The problem, though, is you can’t use most of those stories if the people involved are sitting in your congregation. Every time a preacher moves to a new church, it opens up a whole new trove of sermon illustrations for him. The names are changed or left out to protect the innocent (or to show mercy on the guilty), but often something that happened to someone else in another place will be immensely helpful to people in your current church, and will perfectly illustrate a Bible truth. Even then, if you’re close enough to the area you pastored in before, you still can’t tell those stories out of sensitivity to the people involved.
That means if the preacher stays in one church ten or twenty years, there’s a whole lot of new stories he can’t tell, because even if you change or leave out the names, people will know. And if a congregation is sitting there thinking, “Hey! He’s talking about so-and-so!”, then they’re not thinking about the truth you’re trying to illustrate, and you will have failed in your task. Because they are supposed to remember what God said in His Word more than the story you tell.
I don’t suppose there is a time when preachers wrestle with repetition like Christmas-time. (And Easter, too.) You need to tell the Old, Old Story, but you need to try to do it in ways that are new and refreshing to people. A hot topic among ministers this time of year is “What are you preaching on for Christmas?” And the fact that it seems like a silly question—of course you’re preaching on the birth of Christ—only emphasizes the problem.
One Christmas I was hurried, harried and frazzled. I don’t remember the circumstances, but it was probably too many people in the hospital (one is too many), maybe a funeral or two, people needing to talk to me (always welcome, if we can figure out a time to sit down together), and the extra family and church stuff that always goes along with the season. It seemed like I had hardly any time at all to prepare my Christmas message. So I prayed about it, chose a sermon I’d preached a few years before, and got up and did the best I could on that Sunday in that particular week. And after the service, a teenager came up and said, “Dave: ya gotta get new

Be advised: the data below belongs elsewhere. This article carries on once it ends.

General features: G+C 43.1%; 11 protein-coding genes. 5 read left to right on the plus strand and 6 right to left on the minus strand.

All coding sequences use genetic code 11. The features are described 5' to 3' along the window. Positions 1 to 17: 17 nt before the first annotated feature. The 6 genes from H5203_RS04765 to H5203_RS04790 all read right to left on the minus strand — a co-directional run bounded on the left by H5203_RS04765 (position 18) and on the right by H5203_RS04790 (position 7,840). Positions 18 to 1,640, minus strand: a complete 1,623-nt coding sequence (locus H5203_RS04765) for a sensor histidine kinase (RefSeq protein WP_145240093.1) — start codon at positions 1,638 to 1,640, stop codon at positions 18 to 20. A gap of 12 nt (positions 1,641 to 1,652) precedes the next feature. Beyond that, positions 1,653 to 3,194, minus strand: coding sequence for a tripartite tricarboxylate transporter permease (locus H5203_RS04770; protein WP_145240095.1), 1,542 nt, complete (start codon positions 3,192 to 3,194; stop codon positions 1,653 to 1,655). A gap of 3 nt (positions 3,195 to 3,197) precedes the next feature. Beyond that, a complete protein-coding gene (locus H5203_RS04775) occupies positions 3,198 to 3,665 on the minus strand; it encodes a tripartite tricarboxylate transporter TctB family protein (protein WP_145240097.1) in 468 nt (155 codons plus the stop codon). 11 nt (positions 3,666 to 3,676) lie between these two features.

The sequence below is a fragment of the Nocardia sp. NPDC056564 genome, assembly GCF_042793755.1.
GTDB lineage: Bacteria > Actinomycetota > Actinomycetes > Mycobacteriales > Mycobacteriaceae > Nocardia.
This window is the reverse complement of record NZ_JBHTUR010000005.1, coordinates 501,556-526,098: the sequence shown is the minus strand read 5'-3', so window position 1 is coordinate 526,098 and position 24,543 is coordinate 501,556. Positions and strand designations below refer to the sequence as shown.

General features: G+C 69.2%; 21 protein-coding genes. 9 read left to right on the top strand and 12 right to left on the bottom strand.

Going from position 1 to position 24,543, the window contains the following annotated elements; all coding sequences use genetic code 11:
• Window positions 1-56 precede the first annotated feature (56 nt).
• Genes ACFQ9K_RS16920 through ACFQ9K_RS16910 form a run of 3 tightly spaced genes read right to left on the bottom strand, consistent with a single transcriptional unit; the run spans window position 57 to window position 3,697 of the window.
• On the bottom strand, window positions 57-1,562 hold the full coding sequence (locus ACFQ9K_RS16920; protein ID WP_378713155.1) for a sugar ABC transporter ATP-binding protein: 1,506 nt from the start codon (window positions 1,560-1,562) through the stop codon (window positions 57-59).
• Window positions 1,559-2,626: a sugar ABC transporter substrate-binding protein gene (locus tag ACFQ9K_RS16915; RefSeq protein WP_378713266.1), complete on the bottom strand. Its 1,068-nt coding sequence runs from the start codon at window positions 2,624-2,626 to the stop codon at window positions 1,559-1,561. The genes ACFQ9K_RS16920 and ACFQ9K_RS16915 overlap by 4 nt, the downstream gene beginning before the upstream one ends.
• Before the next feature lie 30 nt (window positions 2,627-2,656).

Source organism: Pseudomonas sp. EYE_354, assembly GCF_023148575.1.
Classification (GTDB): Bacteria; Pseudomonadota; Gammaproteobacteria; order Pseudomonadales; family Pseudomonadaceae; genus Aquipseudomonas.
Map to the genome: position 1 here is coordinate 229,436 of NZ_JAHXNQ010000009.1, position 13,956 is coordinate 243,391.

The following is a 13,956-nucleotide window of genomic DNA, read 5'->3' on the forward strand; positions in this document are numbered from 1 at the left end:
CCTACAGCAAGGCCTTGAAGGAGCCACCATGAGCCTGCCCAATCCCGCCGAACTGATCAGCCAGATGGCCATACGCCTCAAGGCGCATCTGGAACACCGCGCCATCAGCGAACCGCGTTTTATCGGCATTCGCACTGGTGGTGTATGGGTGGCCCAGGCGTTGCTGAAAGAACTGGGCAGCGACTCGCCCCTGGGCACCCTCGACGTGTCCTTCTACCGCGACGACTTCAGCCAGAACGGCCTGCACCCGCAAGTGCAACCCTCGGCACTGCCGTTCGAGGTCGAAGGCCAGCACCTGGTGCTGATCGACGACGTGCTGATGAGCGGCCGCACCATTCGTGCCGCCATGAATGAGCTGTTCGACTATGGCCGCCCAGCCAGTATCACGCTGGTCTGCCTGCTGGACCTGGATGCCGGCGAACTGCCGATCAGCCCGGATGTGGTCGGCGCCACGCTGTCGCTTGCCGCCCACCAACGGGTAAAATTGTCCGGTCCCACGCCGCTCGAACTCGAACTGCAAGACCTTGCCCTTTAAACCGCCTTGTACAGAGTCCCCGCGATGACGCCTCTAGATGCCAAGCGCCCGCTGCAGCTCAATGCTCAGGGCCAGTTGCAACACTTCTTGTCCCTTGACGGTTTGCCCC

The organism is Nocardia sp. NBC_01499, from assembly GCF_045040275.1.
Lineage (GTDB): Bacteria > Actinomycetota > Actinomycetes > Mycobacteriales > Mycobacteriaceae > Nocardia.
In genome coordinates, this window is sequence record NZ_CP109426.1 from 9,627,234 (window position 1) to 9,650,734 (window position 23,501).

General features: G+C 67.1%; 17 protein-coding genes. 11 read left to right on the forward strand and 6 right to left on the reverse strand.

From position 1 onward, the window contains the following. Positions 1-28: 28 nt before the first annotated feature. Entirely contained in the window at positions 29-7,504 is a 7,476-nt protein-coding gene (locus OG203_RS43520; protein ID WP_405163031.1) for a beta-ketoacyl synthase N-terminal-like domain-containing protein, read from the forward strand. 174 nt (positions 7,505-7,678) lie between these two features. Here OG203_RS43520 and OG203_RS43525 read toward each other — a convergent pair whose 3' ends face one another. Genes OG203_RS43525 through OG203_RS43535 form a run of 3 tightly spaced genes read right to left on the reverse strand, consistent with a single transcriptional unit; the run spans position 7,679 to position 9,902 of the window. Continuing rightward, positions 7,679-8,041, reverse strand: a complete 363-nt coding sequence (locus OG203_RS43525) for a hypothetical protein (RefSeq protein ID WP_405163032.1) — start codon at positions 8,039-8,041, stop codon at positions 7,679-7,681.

stories.” And I confess that though I laughed it off, I wasn’t really full of Christmas cheer at that moment. In fact, I wanted to put a piece of coal in his stocking.
Sometimes we need repetition. At my mother’s funeral, I wept like a child until about halfway through the service. I listened to Pastor Glen Lockwood say the same things to me and my family that I’ve said to grieving families over and over again. And I thought to myself, “Oh yeah, that’s right!” But because of my grief, I needed reminding of the things I already knew. I needed to hear it again.
One more quote from Spurgeon. He said two men were talking about their pastors, and one said, “We get the same thing from our pastor every week, ding-dong, ding-dong, ding-dong!” And the other man said, “At least you get some variety. All we get from our pastor is ding-ding-ding!”
(And someone is thinking, “You’ve used that illustration before.” Yeah, I have, but it fit so good here!)
Anyway, Merry Christmas! May God give us all the grace to hear the Old, Old Story of Jesus’ birth again with new eyes and ears.
And maybe give the preacher some new stories, too.
Soli Deo Gloria!